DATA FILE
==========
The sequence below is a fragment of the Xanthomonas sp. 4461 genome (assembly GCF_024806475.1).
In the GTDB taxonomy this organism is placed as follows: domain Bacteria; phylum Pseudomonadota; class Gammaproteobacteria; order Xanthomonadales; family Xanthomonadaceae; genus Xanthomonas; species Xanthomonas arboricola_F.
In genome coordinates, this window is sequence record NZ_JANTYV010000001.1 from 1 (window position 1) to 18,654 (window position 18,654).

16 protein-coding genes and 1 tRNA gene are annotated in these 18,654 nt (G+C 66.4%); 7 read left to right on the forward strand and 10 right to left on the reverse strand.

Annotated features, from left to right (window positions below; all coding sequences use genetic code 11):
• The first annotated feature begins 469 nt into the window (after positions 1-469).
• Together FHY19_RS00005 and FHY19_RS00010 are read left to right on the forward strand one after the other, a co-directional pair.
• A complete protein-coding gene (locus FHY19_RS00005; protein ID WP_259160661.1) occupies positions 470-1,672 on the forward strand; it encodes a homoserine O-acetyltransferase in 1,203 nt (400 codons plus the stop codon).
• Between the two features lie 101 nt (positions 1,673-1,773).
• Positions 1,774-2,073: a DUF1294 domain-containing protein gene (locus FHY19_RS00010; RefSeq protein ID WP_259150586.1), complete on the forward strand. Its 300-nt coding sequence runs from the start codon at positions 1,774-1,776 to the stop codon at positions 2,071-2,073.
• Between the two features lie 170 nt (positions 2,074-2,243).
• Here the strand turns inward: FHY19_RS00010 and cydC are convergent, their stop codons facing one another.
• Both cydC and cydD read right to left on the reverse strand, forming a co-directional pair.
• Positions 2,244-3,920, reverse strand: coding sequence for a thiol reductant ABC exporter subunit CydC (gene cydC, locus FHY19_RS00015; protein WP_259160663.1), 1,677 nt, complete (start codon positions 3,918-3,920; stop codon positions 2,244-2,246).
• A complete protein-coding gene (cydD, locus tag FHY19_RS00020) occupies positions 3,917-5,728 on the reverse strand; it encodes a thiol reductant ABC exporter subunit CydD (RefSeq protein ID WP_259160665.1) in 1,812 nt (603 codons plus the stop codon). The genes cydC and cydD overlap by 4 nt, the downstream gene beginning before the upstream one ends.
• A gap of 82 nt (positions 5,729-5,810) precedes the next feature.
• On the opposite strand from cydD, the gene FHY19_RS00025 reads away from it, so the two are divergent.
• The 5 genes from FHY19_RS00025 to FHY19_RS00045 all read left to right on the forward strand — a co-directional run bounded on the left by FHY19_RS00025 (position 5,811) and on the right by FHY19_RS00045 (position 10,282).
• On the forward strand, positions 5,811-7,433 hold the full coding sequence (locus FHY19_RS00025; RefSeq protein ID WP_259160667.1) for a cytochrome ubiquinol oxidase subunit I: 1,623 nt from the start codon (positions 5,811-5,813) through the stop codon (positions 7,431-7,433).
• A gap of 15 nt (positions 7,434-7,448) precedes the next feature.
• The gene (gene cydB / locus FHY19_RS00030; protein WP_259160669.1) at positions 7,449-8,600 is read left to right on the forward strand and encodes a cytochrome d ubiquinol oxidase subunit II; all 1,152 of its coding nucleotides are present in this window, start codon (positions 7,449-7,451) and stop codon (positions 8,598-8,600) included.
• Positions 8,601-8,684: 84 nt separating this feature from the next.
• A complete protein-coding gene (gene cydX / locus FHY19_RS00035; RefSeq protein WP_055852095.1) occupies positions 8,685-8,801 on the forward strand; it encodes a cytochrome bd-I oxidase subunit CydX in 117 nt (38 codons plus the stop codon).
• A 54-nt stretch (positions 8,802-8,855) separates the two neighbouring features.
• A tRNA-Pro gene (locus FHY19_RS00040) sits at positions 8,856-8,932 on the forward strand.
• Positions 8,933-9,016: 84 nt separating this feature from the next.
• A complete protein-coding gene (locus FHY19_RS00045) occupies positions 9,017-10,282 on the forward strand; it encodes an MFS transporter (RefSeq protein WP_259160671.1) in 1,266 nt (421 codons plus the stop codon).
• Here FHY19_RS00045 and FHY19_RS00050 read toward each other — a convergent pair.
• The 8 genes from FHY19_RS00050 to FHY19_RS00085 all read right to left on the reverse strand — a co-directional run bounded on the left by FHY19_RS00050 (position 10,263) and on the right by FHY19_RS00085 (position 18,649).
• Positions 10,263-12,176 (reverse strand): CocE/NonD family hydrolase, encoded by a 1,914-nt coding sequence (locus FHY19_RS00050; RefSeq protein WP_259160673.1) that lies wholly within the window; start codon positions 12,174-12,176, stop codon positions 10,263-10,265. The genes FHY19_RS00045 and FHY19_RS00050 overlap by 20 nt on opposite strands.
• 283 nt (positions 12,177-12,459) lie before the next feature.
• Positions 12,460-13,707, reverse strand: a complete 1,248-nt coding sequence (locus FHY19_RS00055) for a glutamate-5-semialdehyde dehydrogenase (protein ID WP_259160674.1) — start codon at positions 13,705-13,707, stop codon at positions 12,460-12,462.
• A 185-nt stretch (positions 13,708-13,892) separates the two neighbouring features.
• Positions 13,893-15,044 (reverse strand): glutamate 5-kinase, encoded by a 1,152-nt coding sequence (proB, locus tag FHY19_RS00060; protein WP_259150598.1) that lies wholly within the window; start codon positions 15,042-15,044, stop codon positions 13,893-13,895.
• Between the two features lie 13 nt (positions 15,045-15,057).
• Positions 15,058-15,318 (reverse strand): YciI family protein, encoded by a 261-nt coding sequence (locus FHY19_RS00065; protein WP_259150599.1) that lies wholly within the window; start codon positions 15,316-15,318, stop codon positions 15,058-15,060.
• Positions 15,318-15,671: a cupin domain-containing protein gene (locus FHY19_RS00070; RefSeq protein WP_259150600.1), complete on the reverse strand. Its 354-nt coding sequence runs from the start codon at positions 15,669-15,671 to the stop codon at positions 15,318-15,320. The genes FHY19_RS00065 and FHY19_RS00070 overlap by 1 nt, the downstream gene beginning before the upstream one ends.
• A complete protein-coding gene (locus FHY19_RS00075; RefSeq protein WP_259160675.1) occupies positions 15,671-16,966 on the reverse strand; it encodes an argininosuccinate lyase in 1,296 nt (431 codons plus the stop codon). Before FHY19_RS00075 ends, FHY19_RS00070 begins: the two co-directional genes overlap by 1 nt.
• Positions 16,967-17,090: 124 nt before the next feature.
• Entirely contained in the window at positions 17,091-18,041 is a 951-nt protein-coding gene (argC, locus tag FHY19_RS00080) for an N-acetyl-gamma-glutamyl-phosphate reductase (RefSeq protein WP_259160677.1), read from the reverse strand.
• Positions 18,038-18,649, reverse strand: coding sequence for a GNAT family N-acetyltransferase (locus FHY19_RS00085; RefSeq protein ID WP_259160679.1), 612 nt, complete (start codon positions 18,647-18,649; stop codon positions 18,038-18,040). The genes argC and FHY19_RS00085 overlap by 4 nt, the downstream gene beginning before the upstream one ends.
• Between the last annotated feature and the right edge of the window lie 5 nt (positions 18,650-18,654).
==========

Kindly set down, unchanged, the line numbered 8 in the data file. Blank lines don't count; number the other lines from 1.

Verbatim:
• A complete protein-coding gene (locus FHY19_RS00005; protein ID WP_259160661.1) occupies positions 470-1,672 on the forward strand; it encodes a homoserine O-acetyltransferase in 1,203 nt (400 codons plus the stop codon).